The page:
Eating nuts as part of a healthy diet can be good for your heart. Nuts contain unsaturated fatty acids and other nutrients. Plus, it’s a great snack. It’s cheap, easy to store, and easy to pack when you need to go out.
One of the drawbacks of nuts is their high calorie content. Therefore, it is important to limit the amount of nuts. However, choosing nuts instead of health-healthy snacks can help you get a good heart-healing diet.
How can hazelnuts help the heart?
Studies show that people at risk of a heart attack can reduce their risk by eating a healthy diet that contains nuts.
Studies show that eating nuts allows you to:
Low-density lipoprotein (LDL or “bad”) lowers cholesterol and triglyceride levels. These play an important role in the formation of deposits called arterial plaques.
Improves the health of the inner wall of the artery
Lowers the level of inflammation associated with heart disease
Reduces the risk of blood clots that can lead to heart attack and death
As a result, nuts can improve heart health and reduce the risk of premature death from heart disease and other causes.
What makes the nuts heart healthy?
In addition to being rich in protein, most nuts contain at least some of these heart-healthy ingredients:
The reason for unsaturated fats is not entirely clear, but the “good” fats in nuts (both monounsaturated and polyunsaturated) are thought to lower bad cholesterol levels.
Omega 3 fatty acids. Omega 3 fatty acids are known to be found in fish, but many nuts are also high in omega 3 fatty acids. Omega 3 fatty acids are healthy fatty acids that have been shown to help the heart in particular by preventing arrhythmias that can cause a heart attack.
Fiber. All nuts contain fiber that helps lower cholesterol. Fiber also makes you feel full, so you eat less. In addition, fiber is thought to play a role in the prevention of type 2 diabetes.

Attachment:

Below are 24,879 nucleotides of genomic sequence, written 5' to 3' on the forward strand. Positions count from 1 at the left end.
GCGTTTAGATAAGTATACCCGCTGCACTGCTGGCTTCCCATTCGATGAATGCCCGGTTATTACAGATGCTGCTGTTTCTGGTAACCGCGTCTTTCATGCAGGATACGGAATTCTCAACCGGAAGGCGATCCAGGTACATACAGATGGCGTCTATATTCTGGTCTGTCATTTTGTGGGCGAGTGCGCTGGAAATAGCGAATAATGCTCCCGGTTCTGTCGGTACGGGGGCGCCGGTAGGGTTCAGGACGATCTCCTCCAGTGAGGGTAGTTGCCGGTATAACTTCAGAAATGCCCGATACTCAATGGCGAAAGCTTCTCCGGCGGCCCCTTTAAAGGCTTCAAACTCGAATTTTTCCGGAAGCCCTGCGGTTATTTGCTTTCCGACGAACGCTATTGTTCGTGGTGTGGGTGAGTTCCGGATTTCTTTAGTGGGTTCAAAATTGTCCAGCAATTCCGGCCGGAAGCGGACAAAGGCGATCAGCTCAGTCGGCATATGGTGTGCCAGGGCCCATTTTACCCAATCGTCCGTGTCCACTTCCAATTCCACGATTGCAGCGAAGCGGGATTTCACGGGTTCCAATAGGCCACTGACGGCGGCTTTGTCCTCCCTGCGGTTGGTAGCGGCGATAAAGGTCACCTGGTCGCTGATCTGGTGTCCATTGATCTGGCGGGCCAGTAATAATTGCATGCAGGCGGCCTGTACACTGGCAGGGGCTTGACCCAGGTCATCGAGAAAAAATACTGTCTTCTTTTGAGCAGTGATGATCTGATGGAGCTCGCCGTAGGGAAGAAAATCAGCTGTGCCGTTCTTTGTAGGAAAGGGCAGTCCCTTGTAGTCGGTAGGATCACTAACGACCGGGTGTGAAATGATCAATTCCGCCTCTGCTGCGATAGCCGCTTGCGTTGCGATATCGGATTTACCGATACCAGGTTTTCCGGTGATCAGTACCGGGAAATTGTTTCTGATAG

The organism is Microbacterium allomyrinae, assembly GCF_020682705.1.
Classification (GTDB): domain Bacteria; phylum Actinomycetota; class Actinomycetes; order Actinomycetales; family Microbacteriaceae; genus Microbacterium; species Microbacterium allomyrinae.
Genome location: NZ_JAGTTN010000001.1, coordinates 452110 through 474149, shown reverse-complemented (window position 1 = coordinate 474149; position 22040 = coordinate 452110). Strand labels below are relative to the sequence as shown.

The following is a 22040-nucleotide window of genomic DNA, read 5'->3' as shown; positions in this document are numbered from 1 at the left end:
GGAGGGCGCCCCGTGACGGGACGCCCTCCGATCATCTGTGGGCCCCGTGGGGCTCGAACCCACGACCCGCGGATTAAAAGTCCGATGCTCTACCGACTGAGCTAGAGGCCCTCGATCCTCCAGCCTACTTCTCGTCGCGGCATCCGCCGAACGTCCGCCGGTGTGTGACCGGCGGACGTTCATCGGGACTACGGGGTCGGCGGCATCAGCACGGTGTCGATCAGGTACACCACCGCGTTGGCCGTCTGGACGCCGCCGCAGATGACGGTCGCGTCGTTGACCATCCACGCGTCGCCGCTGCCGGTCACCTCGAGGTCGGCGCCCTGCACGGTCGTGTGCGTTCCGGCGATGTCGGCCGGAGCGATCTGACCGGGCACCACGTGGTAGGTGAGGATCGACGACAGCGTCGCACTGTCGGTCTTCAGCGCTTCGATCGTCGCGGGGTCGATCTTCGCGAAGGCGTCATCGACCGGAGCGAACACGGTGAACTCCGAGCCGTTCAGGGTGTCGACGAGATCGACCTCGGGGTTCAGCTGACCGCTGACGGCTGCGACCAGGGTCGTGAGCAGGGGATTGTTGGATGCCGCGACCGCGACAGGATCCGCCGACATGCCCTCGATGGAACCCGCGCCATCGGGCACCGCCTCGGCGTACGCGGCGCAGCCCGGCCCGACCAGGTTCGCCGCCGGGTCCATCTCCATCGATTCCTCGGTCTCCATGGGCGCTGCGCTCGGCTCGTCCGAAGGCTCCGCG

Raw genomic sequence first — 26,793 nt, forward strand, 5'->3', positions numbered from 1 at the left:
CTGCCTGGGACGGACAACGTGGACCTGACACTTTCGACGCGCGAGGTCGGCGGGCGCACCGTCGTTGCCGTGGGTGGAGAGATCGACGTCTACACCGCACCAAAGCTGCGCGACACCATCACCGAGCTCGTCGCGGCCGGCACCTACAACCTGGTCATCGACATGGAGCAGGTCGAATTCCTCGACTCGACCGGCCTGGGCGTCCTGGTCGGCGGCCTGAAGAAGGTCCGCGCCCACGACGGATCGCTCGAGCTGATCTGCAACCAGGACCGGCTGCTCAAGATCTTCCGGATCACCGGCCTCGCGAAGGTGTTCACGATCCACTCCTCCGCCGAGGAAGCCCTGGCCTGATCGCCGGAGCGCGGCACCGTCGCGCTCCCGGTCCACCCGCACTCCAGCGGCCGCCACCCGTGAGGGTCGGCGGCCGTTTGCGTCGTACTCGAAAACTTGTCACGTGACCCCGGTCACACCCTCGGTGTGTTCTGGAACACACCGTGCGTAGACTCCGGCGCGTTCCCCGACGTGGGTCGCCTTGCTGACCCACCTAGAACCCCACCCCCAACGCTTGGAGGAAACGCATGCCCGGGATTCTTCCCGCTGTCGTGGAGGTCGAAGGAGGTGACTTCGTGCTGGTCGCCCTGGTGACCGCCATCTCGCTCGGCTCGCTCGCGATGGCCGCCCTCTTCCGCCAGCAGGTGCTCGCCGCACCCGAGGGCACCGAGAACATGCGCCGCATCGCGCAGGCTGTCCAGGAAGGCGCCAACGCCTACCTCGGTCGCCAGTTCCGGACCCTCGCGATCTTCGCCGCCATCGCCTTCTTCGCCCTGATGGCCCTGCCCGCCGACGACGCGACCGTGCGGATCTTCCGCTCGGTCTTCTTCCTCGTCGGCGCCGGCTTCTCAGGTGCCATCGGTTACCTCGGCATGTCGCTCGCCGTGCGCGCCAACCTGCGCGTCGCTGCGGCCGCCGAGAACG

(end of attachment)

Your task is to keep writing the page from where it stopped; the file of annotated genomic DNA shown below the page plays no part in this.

Vitamin E. Vitamin E helps stop the growth of arterial plaques that can narrow the arteries. Accumulation of plaque in the arteries can cause chest pain, coronary heart disease, or a heart attack.
Plant sterols. Some nuts contain plant sterols, a substance that helps lower cholesterol. Plant sterols are often added to products such as margarine and orange juice and have health benefits of nuts, but sterols are naturally found in nuts.
L-Arginine. Walnuts are also a source of L-arginine. L-arginine may help improve the condition by making the arterial wall more flexible and less likely to cause blood clots that can block blood flow.
What is a healthy serving of nuts?
80% of hazelnuts are oily. Most of these fats are healthy fats, but they still have a lot of calories. Therefore, it is necessary to consume nuts in moderation. Ideally, substitute a handful of nuts or a tablespoon or two of nut butter instead of the saturated fat found in meat, eggs, and dairy products.
The American Heart Association recommends eating about 4 servings of unsalted nuts a week. Choose raw or dry roasted nuts instead of oil-cooked nuts. Serving is a small handful (1.5 ounces [43 g]) of whole nuts or 2 tablespoons of peanut butter.
Do this as part of a healthy diet for the heart. Eating only nuts and not reducing the saturated fat found in many dairy and meat products is not good for your heart.
Is the type of nuts you eat important?
What kind of nuts you eat probably doesn’t really matter. Most nuts generally look healthy, but they may contain more healthy nutrients in the heart than other nuts. For example, nuts are high in omega 3 fatty acids.
Almonds, macadamias, hazelnuts and pecan nuts are also very healthy for the heart. And peanuts (technically not nuts, but legumes like beans) look relatively healthy.
Remember that you can eliminate the heart health benefits of nuts of chocolate, sugar, or salt-coated hazelnuts.
Below is nutritional information about commonly used types of nuts. Measurement of all calories and ingredient content